The brilliant Kit Messenger from Changing Chances joined us this morning for a live chat about raising teens and dealing with conflict. She gave us some great parenting advice about how to have those difficult conversations, when to have them, and how to ask the right questions of your teen to get a positive outcome.

If you’ve had battles over homework, staying out, not helping with the housework… and all the rest! then it’ll be well worth a watch. It’s just 32 minutes long.

Live Q&A: Top tips for raising teens & dealing with conflict

Join our live discussion about parenting top tips and dealing with conflict between parents/carers and their teens with Make (Good) Trouble’s Daisy Cresswell and Changing Chances’ Kit Messenger

Posted by Make Good Trouble on Thursday, 8 October 2020

We’ll be chatting with Kit again in the coming weeks, so if you have any questions, leave a message in the comments below.

Find out more about Changing Chances on their website.

If you need someone to talk to, join the Raising Teens in Lockdown Facebook group for support from professionals, parents and teens.

This morning Daisy caught up with educational consultant Kit Messenger to discuss anxiety in teens and coping strategies for teens and parents. They covered how to talk to your young person, about how to have a more positive relationship as well as helping children with ADHD find ways to manage at school.

They discuss the fact that parents don’t get training for the job, and offered practical tips to help us communicate more positively and enable us to be a better supporter to our children.

Catch up with their conversation below:

Live Q&A: Anxiety in teens: coping strategies

Live Q&A with Daisy Cresswell and Kit Messenger from Changing Chances – a virtual hug of support where we will be discussing anxiety in teens, coping strategies and more

Posted by Make Good Trouble on Thursday, 10 September 2020

You can find out more about Kit and her work at Changing Chances.

Today we spoke with PC Joe Davis from Sussex Police about how to keep our teens safe, whether there’s been a rise in incidents involving young people since lockdown and back to school concerns.

Joe spoke about trust, and said that “young people will appreciate being trusted a little bit. We need to trust them to socially distance and follow the guidelines… it’s up to them to consider their role in keeping everybody safe”.

Sussex Police’s strategies around connecting with young people are to stay relevant – they have a strong social media presence (links below) – as well as a focus on talking to young people, in order to reach out and break down barriers. Engage, explain, encourage… and enforce as a last resort.

If you missed it, you can catch the 20 minute Q&A here:

Live Q&A with PC Joe Davis

Make (Good) Trouble founder Daisy Cresswell speaks to Sussex Police PC Joe Davis, Prevention Youth Officer about teenage safety, return to school concerns and supporting young people

Posted by Make Good Trouble on Thursday, 3 September 2020

Useful links
Sussex Police on Instagram, Twitter and Facebook
Yourpolice.uk on Instagram (content and advice aimed at young people)
Fearless, a charity that provides a crimestoppers service for young people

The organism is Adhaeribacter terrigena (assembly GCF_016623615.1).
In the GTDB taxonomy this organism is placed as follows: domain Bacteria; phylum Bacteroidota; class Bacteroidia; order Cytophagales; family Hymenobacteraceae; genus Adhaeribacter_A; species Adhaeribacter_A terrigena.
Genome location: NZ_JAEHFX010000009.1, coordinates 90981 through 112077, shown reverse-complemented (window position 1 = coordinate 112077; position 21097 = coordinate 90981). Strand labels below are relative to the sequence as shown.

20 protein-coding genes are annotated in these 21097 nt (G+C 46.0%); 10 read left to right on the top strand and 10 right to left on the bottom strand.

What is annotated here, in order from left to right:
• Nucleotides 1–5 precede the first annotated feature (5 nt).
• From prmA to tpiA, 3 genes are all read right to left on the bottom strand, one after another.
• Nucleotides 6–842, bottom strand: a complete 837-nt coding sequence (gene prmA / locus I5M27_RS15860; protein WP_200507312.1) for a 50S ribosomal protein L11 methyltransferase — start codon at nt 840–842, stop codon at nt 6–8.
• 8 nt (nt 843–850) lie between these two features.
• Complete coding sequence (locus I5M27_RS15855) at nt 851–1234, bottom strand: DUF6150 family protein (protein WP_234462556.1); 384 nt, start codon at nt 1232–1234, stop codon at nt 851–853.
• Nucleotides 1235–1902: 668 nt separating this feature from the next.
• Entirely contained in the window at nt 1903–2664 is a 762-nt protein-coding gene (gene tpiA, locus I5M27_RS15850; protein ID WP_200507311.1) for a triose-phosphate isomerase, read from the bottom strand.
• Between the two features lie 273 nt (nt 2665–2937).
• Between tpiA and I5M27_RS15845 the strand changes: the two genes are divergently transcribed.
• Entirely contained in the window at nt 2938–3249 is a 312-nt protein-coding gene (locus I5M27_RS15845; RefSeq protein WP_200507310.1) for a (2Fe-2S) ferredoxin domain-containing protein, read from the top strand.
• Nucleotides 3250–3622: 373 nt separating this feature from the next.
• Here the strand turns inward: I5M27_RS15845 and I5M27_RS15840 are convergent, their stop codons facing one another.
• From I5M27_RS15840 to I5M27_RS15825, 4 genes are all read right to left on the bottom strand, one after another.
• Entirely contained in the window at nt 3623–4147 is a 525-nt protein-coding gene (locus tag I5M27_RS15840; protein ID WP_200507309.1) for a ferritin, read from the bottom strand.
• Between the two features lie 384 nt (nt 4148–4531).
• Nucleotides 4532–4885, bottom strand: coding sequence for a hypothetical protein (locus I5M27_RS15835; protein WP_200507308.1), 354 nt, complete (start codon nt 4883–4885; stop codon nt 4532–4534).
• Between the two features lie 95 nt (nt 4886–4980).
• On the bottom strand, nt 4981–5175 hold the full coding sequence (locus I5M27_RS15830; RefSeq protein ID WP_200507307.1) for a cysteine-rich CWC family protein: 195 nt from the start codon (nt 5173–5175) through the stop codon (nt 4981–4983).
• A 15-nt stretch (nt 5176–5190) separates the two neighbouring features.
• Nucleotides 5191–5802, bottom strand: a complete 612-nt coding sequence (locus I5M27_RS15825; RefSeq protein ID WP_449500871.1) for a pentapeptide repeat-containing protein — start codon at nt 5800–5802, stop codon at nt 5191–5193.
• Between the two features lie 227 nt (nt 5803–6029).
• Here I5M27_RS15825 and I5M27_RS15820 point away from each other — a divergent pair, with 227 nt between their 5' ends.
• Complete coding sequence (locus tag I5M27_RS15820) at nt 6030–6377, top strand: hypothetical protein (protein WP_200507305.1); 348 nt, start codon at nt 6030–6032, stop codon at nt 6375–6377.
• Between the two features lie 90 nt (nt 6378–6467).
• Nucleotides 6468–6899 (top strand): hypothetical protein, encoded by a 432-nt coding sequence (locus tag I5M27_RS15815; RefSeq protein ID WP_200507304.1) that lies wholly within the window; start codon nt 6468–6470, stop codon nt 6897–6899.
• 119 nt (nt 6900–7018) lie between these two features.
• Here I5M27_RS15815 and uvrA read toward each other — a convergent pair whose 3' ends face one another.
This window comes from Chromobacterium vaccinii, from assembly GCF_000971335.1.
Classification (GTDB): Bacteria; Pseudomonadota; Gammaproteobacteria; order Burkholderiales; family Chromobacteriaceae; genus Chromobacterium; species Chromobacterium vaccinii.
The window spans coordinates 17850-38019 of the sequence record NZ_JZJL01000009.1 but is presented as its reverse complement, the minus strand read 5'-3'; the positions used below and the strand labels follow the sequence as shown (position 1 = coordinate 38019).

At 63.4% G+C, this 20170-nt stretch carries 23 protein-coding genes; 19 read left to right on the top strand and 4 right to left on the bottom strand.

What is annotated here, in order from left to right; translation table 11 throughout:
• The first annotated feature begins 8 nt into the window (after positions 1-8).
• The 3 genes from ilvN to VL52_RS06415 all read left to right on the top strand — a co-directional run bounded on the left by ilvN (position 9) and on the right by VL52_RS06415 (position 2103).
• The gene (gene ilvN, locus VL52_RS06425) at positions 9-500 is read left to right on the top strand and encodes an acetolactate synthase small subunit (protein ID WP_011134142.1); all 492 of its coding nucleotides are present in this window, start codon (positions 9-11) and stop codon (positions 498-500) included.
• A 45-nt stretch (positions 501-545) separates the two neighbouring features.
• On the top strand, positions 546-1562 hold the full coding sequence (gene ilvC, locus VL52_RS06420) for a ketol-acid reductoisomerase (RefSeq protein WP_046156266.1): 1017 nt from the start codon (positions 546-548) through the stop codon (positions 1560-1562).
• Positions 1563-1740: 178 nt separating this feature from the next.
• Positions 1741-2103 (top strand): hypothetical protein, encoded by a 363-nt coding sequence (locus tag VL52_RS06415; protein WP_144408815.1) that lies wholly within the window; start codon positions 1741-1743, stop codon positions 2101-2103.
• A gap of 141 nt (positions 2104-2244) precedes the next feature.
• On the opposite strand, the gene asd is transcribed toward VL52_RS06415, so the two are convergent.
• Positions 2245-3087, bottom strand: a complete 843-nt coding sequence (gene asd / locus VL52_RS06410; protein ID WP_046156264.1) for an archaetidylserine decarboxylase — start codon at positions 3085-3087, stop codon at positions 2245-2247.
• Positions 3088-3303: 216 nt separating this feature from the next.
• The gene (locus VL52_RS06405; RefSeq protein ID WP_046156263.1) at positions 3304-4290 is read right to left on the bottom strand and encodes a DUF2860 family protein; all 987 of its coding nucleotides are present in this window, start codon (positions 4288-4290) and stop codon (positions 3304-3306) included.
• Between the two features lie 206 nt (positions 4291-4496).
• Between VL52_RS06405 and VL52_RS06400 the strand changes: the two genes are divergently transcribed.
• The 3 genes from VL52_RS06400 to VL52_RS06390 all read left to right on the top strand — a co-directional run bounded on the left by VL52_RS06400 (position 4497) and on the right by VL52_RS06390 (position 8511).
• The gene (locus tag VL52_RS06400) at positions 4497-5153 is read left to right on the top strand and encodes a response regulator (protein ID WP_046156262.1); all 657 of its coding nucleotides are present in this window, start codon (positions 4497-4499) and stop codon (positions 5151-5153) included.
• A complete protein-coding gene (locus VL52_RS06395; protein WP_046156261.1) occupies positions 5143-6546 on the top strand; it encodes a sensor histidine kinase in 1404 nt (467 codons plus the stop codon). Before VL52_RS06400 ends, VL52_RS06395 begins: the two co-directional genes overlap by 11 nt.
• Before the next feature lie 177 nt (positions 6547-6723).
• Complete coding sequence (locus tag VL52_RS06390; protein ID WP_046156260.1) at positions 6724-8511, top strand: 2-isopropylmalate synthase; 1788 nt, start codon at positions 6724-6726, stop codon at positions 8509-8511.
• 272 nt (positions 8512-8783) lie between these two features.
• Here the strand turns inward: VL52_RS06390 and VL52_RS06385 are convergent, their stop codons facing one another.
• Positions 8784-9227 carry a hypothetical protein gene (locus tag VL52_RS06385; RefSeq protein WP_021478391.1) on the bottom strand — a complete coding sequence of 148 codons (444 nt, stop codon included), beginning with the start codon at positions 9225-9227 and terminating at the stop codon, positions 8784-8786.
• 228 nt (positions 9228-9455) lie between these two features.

Sussex Police online – report a crime – which you can do anonymously if you wish

Next week, we’ll be talking to Kit Messenger, co-founder of Changing Chances, a former primary school Headteacher, a tutor at the University of Sussex and a qualified coach. Kit works to bring about big changes in how challenging behaviour is tackled in the education system and beyond. If you have any questions for Kit around helping your young people ease back into school life, worries about their mental health and wellbeing, pop them in the comments below or on our Facebook Page.

⭐️ LIVE Q&A with Kit Messenger at 11am on Thursday 10th September on our Facebook Page.

Every month Make (Good) Trouble highlights a charity or organisation that makes the world a better place. This month, we’re supporting YoungMinds.

YoungMinds is the UK’s leading charity which fights for children and young people’s mental health. They campaign, research and influence policy and practice to ensure young people are getting the best support both online and in their communities.

“Of course I’m scared, but with courage and support from others I’ll get there and so will you.” – Fatimah

With students returning to school after such a long absence, they have put together some really useful information. They understand that is completely natural young people will be feeling anxious about returning. Two of their bloggers Fatimah and Kerry have shared their own worries and how they are coping.

“This is new for everyone, and new doesn’t have to mean bad.” – Kerry

https://www.instagram.com/tv/B_xeES6AzKX/

In addition if parents and families are concerned about school then the following information may be of help regarding school anxiety or school refusal, which also includes tips from their Parents Helpline: Parents Guide to support school anxiety and refusal.

Their Parents A-Z Guide to Support also includes several different topics for specific mental health conditions with advice from their Parents Helpline team.

“My advice to other young people would be, where you are right now does not define where you’ll always be. Don’t let problems shape you.” – Bernice, YoungMinds Youth Panel.

If you would like to donate and support the future of young people: YoungMinds: Donate

Why donate:

  • 1 in 10 Young people have a mental health problem
  • 80,000 Children and young people suffer from severe depression
  • 1 in 12 Young people self-harm

Visit the YoungMinds website: youngminds.org.uk/

Find them on:
Facebook facebook.com/youngmindsuk
Twitter twitter.com/YoungMindsUK
Instagram instagram.com/youngmindsuk/